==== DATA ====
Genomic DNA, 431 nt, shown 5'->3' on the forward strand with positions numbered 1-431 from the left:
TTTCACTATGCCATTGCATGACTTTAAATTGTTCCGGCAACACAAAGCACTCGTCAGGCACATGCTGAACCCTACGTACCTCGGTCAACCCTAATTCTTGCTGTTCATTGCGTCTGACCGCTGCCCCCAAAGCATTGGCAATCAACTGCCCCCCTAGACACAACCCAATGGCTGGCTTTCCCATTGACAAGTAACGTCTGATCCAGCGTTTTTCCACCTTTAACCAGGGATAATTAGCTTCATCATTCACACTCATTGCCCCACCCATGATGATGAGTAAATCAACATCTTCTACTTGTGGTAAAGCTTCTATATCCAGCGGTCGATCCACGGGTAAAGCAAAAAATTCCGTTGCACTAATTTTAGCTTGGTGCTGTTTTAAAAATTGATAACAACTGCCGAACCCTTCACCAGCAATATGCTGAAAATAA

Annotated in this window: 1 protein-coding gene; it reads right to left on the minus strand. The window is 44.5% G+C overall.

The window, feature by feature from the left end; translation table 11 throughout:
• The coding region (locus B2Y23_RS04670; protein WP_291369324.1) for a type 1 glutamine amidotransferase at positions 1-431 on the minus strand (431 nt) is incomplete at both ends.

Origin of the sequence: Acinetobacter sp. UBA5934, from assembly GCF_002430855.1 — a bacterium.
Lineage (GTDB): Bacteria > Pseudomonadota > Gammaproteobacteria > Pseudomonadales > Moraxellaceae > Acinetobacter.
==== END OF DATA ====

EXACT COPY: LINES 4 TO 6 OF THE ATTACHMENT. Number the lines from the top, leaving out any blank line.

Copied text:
The window, feature by feature from the left end; translation table 11 throughout:
• The coding region (locus B2Y23_RS04670; protein WP_291369324.1) for a type 1 glutamine amidotransferase at positions 1-431 on the minus strand (431 nt) is incomplete at both ends.

Origin of the sequence: Acinetobacter sp. UBA5934, from assembly GCF_002430855.1 — a bacterium.